Customer: Other than you Mr. Tonson, who are some of the other major booksellers of the period, your rivals?

Tonson: Well, not too many people could rival me, considering I was such a novel entrepreneur when I hit the scene. However, there are indeed a few important sellers, all men of course, who made their mark on the industry. Bernard Lintot, who owned a business at the Temple Gates, attempted to rival my business in many ways. He introduced Pope's "Rape of Lock" and offered Pope a great deal of money for his Homer translations. Lintot was an amusing fellow and a smart businessman. Lintot told Pope the following story, which illustrates these traits:

I can silence the most formidable of them [customers/critics]; the rich ones for a sheet a-piece of the blotted manuscript, which costs me nothing; they'll go about to their acquaintance and pretend they had it from the author, who submitted to their correction: this has given some of them such an air, that in time they come to be consulted with, and dictated to as the top critic of town. As for the poor critics, I'll give you one instance of my management, by which you may guess at the rest. A lean man, that looks like a very good scholar, came to me t'other day; he turned over your [Pope] Homer, shook his head, shrugged his shoulders, and pished at every line of it. One would wonder, says he, at the strange presumption of some men; Homer is no such easy task, that every stripling, every versifier--He was going on , when my wife called to dinner. 'Sir,' said I, 'will you please to eat a piece of beef with me?' 'Mr. Lintot,' said he, 'I am sorry you should be at the expense of this great book; I am really concerned on your account.' 'Sir, I am much obliged to you; if you can dine upon a piece of beef, together with a slice of pudding.' 'Mr. Lintot, I do not say but Mr. Pope, if he would condescend to advise with men of learning--' 'Sir, the pudding is on the table, if you please to go in.' My critic compiles, he comes to a taste of your poetry, and tells me in the same breath that the book is commendable and the pudding excellent.40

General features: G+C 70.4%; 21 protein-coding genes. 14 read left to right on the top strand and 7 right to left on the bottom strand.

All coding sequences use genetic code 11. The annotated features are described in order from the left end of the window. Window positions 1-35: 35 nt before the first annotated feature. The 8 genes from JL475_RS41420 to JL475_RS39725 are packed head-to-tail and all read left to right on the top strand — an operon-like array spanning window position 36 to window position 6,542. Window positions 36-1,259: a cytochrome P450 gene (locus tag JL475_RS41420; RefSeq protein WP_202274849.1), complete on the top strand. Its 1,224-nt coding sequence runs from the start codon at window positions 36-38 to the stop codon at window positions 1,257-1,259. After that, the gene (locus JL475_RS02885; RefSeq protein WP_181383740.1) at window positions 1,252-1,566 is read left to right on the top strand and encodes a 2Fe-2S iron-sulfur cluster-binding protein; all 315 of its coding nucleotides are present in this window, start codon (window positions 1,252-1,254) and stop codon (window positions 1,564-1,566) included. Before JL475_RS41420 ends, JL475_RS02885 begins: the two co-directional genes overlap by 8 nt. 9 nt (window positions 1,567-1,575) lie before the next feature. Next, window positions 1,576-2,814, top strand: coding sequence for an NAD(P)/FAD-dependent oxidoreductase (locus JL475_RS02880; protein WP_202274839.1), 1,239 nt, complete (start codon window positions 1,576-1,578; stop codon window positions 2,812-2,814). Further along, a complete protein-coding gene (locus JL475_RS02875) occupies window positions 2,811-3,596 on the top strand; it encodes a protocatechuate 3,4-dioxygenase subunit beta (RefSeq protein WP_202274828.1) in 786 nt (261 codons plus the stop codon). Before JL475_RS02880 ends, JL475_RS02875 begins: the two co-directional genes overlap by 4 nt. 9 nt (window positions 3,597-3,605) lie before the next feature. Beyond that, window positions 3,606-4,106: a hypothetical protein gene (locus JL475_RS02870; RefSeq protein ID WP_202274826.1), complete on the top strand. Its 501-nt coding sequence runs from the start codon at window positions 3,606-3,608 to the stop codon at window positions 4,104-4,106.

He took a great risk in publishing Pope's six volume Iliad, giving him such a huge contract for it, but it was the great success of his career, as he could hand the business over to his son Henry, who ultimately died and gave 45,000 pounds to his daughter Catherine; much of that money was of course inherited from Bernard in the first place.41

Customer: I've heard of Edmund Curll; what's his story?

Tonson: Mr. Curll is one of the most infamous booksellers of the eighteenth century. As Mist's Weekly Journal described him:

The fellow is a contemptible wretch in a thousand ways; he is odious in his person, scandalous in his fame;...more beastly, insufferable books have been published by this one offender than in thirty years before by all the nation.42

He published a great deal of politically and morally objective materials. For instance, he was called before the House of Lords for printing An Account of the Trial of the Earl of Winton; such accounts of House trials were prohibited by House law . Curll got down on his knees and somehow managed to convince the Lord Chancellor to let him go, and he received a mere fine for his crime. His troubles would continue, as Curll was always after making a pound off something controversial before following the rules.